This school and others like it should offer some short term flexibility when it comes to teacher rec letters. You are already demanding SAT/ACT scores at a time when most of your peer institutions have waived that requirement. Show a little flexibility in an area where many students – especially public school students who were largely remote during their entire 11th grade year – are at a significant disadvantage. Let them request a 10th grade English teacher if that’s the best way to exemplify their academic ability and grit. We live in unprecedented times that require us all to adapt. You should, too.

Last month I wrote about the importance of relationships, speaking mostly to current 11th graders about the need to establish rapport with their teachers. It was a more proactive message at the start of the school year so that they can avoid the situation that Joe and many of his classmates find themselves. If you’re a 10th or 11th grader, or the parent of one, please don’t let my rant today overshadow this important message especially if you’re seeking admission to a highly selective university.

Take heart, despite a news cycle and popular narrative that speaks to at most 150 different universities, there are 3,000+ institutions of higher learning in the US. Finding one that meets your child’s unique needs and budget is completely within your reach.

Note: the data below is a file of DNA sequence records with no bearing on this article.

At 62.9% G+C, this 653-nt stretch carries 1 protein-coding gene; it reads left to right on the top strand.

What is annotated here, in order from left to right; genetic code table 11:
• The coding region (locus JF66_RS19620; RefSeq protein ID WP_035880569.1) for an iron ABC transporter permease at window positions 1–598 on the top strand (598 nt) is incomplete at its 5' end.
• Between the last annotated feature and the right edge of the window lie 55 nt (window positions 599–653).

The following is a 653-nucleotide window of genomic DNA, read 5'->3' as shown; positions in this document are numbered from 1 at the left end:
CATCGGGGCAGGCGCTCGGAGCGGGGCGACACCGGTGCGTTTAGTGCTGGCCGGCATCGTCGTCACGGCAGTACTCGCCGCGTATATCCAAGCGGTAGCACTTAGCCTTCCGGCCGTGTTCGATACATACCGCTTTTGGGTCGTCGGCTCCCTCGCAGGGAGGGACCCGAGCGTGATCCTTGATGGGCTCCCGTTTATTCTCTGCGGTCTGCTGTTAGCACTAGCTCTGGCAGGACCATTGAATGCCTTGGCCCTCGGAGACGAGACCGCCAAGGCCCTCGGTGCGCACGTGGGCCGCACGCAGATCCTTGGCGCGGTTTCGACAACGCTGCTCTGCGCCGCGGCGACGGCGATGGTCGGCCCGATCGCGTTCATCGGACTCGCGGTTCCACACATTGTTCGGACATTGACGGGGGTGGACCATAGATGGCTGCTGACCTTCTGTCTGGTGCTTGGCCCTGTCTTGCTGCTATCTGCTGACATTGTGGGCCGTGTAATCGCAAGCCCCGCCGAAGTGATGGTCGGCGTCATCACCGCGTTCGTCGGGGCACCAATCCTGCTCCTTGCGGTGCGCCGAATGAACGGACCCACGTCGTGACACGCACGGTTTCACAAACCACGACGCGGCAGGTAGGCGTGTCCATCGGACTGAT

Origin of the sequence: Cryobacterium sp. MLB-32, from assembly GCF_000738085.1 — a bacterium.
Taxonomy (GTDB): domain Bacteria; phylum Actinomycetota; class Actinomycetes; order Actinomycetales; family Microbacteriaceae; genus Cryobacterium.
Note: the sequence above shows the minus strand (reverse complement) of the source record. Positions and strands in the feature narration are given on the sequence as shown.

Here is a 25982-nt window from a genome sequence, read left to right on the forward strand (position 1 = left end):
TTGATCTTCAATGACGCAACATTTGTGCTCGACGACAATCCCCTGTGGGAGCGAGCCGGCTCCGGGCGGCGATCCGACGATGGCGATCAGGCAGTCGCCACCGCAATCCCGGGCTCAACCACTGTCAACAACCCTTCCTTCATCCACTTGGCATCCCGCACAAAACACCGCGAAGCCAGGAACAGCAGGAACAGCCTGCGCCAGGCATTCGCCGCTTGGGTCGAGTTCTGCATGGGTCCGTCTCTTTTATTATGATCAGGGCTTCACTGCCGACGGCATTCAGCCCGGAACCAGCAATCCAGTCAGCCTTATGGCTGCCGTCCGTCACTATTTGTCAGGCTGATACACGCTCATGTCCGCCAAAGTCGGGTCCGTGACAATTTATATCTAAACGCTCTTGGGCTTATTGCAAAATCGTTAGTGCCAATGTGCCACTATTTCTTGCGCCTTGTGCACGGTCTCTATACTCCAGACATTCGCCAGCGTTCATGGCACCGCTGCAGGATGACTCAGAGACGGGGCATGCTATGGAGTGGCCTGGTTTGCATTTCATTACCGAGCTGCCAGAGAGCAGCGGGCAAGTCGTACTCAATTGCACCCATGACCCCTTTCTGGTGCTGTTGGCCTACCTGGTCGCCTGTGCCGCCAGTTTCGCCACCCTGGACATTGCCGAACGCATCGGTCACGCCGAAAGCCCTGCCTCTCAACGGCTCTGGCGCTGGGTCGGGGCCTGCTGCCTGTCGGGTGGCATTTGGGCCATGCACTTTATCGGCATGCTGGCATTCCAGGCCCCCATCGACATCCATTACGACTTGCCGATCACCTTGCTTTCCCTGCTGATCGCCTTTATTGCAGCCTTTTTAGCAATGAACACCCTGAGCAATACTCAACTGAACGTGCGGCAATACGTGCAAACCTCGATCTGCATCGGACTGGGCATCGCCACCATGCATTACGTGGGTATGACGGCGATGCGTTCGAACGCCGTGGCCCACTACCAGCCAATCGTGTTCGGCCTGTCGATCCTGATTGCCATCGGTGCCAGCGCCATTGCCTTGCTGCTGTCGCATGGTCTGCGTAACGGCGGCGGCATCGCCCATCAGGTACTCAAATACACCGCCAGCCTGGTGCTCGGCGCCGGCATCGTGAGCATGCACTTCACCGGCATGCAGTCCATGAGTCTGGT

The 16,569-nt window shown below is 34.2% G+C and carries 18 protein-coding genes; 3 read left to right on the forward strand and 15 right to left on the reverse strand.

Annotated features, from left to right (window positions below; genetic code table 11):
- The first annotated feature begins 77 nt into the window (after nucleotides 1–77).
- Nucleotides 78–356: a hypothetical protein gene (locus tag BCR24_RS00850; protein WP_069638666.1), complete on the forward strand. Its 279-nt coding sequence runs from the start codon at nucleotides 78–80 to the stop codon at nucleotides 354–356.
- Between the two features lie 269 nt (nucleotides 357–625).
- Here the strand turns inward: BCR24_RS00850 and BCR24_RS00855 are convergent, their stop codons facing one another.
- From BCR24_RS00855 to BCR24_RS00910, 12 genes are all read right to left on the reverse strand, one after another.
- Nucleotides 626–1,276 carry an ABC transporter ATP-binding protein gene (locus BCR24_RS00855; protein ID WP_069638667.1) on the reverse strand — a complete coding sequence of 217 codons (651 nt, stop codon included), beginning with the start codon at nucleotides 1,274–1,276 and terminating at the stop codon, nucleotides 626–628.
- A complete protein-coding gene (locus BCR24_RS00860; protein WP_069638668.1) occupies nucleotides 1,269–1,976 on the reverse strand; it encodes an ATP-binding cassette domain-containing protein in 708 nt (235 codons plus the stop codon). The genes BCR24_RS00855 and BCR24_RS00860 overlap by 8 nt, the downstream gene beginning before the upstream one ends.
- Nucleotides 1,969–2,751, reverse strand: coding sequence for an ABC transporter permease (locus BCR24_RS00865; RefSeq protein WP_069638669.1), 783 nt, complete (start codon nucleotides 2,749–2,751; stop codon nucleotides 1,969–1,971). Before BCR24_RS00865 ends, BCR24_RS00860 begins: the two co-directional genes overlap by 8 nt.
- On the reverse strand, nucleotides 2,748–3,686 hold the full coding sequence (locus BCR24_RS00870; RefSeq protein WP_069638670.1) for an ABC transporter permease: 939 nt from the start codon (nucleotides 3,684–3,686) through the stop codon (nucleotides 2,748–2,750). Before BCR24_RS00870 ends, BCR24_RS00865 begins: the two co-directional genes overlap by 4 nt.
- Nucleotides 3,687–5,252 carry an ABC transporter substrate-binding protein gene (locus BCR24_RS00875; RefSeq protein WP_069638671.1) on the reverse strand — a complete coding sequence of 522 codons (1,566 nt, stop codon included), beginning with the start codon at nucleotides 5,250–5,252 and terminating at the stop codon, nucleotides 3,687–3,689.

If you’re looking for a way to be more proactive when it comes to the college admissions process, email us at or call our office, 954-659-1234. Perhaps we can help.

And, if you have a similar story to Joe’s I’d like to hear about it for some research I’m compiling. Please send an email to briefly explaining your experience. Thank you!

The Importance of Relationships

September 21st, 2021 by

A common question I get from parents and students alike, especially in 11th grade, goes something like this:

Hey Pete, what can I do right now to improve my college admissions chances at a highly selective college?

Aside from the standard answers (take rigorous classes and do well; perform well on the SAT/ACT; engage in activities and take on leadership roles, etc.) there is one that may go overlooked, especially if you are seeking admissions at a competitive, highly selective college.

High school students should take the time to develop and nurture relationships with faculty, especially teachers who may be candidates to write recommendations.

Often, the more selective a university, the more emphasis they will place on teacher recommendations when deciding among candidates. Which means that students should be trying from Day One to establish and maintain solid relationships with teachers, especially 11th grade teachers. These relationships are not developed overnight, and the foundation for these relationships should be established during classroom discussion, debate or lessons.